Rafael Nadal
Nadal won a record seventh French Open title on Monday. Reuters

Rafael Nadal won his seventh French Open title on Monday after defeating great rival Novak Djokovic 6-4, 6-3, 2-6, 7-5. A double fault from Djokovic handing Nadal his record-breaking win in 3 hours and 50 minutes of play, over two days.

With his triumph, Nadal overtook Bjorn Borg's six French Open victories to become the most successful clay court player of all time. Still only 26, Nadal will fancy his chances of adding more Roland Garros titles to his collection.

Nadal started the match strongly on Sunday, winning the first two sets with relative ease. Clearly frustrated as his chances of holding all four grand slam trophies looked to be fading into the dust, Djokovic threw his racket multiple times and displayed increasingly negative body language. However, the anticipated rain began to fell forcing the first suspension of play.

Clearly benefiting from the break, when the action resumed, Djokovic played with more energy and enthusiasm. In the third set, the World No. 1 bumped his first serve percentage up to 75 percent, compared with a paltry 48 and 50 percent in the first and second set, respectively. Another key factor to the turnaround was his reduced unforced error count as Djokovic began playing more solidly form the back of the court.

As the rain continued, Nadal began having trouble sliding into his shots with the red clay turning increasingly into mud. And Djokovic appeared right back in the match as he took the third set 6-2.

Djokovic's run continued into the fourth set as he secured an early break to take a 2-1 lead. With Nadal clearly rattled, the rain picked up enough to force play to be suspended until Monday. From Nadal's point of view the call to halt proceedings came far too late as he lambasted the umpire's decision to continue for so long in the falling rain.

When play resumed, in the dry conditions on Monday, Nadal quickly took advantage as he slid and moved around the court more comfortably.

The Spaniard wasting no time in breaking serve immediately to tie the set at 2-2 after Djokovic missed an easy forehand into the net.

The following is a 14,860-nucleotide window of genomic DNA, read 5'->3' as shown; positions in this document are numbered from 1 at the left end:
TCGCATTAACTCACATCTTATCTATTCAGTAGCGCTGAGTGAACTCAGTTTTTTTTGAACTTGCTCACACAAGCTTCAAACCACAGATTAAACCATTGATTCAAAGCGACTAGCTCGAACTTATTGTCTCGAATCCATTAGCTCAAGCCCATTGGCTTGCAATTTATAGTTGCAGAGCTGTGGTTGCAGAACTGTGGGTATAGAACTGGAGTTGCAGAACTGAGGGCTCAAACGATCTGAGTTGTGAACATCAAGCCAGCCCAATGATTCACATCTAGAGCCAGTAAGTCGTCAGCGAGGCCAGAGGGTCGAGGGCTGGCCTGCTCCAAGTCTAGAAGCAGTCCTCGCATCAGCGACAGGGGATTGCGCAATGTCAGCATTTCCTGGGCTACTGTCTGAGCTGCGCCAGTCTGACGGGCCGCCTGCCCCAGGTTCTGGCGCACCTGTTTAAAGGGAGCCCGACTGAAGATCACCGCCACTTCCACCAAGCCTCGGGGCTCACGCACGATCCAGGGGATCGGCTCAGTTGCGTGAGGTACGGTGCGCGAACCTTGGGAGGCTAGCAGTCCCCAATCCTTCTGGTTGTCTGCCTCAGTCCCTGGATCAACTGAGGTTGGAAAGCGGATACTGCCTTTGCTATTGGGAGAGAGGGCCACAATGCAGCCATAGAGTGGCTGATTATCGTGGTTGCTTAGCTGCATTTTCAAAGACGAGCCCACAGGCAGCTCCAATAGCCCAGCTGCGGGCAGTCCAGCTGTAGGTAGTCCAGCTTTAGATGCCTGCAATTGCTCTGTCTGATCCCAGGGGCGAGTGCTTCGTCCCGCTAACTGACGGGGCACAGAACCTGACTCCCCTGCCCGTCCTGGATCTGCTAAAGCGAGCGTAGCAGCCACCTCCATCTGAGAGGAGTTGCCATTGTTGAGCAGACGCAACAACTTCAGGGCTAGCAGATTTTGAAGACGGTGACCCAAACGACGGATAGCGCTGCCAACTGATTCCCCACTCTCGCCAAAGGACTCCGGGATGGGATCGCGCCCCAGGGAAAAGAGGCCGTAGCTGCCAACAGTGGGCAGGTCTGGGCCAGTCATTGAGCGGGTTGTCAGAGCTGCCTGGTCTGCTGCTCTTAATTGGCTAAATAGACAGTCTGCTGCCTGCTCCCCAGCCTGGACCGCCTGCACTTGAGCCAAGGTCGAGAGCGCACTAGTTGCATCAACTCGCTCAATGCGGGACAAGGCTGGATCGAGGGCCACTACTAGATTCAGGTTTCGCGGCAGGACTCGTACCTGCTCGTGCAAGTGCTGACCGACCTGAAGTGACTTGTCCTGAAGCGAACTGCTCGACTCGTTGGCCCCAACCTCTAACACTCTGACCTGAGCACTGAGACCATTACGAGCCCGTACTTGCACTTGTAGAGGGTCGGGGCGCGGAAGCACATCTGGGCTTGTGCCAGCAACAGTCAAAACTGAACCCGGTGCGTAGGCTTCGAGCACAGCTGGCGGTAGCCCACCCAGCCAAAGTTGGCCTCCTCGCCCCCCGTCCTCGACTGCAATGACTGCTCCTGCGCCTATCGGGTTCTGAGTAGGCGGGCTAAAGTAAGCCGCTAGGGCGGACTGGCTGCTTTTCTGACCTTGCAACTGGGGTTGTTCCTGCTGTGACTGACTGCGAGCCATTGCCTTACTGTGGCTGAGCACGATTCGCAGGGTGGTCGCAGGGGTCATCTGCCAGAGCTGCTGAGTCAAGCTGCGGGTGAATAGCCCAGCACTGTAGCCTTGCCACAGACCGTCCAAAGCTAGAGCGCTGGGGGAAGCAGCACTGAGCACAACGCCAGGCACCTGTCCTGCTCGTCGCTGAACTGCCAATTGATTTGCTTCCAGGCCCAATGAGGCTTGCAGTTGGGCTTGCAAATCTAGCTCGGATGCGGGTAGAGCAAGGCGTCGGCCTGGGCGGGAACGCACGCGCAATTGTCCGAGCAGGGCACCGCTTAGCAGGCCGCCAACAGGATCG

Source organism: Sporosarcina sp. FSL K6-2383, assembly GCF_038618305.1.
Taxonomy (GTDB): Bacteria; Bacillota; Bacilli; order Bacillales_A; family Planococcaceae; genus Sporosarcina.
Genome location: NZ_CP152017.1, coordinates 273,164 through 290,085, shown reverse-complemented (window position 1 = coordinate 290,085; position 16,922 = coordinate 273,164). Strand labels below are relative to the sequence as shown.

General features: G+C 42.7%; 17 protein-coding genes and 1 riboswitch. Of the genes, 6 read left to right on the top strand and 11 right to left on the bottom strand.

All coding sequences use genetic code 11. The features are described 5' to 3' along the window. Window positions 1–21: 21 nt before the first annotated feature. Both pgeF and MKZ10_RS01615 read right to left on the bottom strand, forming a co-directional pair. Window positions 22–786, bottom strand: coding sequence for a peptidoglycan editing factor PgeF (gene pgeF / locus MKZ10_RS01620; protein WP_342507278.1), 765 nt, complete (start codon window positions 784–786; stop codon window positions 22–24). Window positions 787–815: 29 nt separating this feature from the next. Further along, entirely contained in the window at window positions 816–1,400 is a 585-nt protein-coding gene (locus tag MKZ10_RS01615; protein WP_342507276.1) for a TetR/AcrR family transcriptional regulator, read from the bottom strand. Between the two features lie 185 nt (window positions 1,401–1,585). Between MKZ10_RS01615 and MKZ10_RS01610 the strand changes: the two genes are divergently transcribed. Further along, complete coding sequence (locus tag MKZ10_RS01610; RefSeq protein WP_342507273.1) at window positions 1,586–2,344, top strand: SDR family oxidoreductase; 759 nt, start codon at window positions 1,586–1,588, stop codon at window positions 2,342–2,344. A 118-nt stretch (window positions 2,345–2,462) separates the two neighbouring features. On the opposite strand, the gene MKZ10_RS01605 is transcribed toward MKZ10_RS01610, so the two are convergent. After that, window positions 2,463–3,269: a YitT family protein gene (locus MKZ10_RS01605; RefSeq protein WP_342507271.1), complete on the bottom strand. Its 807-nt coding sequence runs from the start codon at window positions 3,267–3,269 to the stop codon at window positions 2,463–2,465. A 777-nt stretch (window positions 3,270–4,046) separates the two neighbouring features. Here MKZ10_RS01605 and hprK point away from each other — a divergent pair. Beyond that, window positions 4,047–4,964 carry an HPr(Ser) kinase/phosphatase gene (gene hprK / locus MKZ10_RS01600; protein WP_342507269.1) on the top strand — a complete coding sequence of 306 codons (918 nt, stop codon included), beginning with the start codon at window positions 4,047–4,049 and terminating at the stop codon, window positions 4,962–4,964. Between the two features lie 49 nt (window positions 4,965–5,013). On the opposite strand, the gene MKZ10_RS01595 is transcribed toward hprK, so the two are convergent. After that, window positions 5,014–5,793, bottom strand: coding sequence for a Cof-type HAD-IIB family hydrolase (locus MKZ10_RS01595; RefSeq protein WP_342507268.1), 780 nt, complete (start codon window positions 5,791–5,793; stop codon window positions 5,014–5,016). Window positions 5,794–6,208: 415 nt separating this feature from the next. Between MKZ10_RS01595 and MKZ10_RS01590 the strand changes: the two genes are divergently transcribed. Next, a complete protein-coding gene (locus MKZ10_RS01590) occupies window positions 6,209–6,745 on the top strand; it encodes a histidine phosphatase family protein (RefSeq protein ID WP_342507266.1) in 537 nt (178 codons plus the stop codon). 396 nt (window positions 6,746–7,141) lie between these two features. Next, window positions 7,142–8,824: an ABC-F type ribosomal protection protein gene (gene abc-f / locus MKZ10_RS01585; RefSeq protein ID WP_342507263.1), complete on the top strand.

Nadal continued to move well and retrieve Djokovic's penetrating shots with incredible athleticism. He held serve to lead 3-2 and put pressure on Djokovic once again. While the rain continued, both players held serve until Djokovic served to stay in the contest for a second time at 5-6.

Djokovic struggled with unforced errors throughout the contest, hitting 53 compared to Nadal's frugal 29. Crucially for Djokovic the unforced errors came at vital points in the match, helping Nadal to get the upper hand in the fourth set.

With a tiebreaker looming, Nadal began playing more aggressively. He stepped into the court and moved Djokovic around from sideline to sideline. After hitting a huge forehand winner, Nadal reached match point. At 30-40, Djokovic coughed up another error with a double-fault that handed Rafael Nadal yet another title at Roland Garros.

Nadal fell to his knees, looking more emotional than perhaps after any of his many previous victories. After making his customary climb into the stands to embrace his family and support team, Nadal held aloft the Coupe des Mosquetaires, the trophy with which he has become synonymous since bursting onto the tour as a muscular, long-haired teenager.

With one piece of history already in the bag, having claimed his 11th Grand Slam title, Nadal may well now be setting his sights on Roger Federer's record of 16 Slam titles.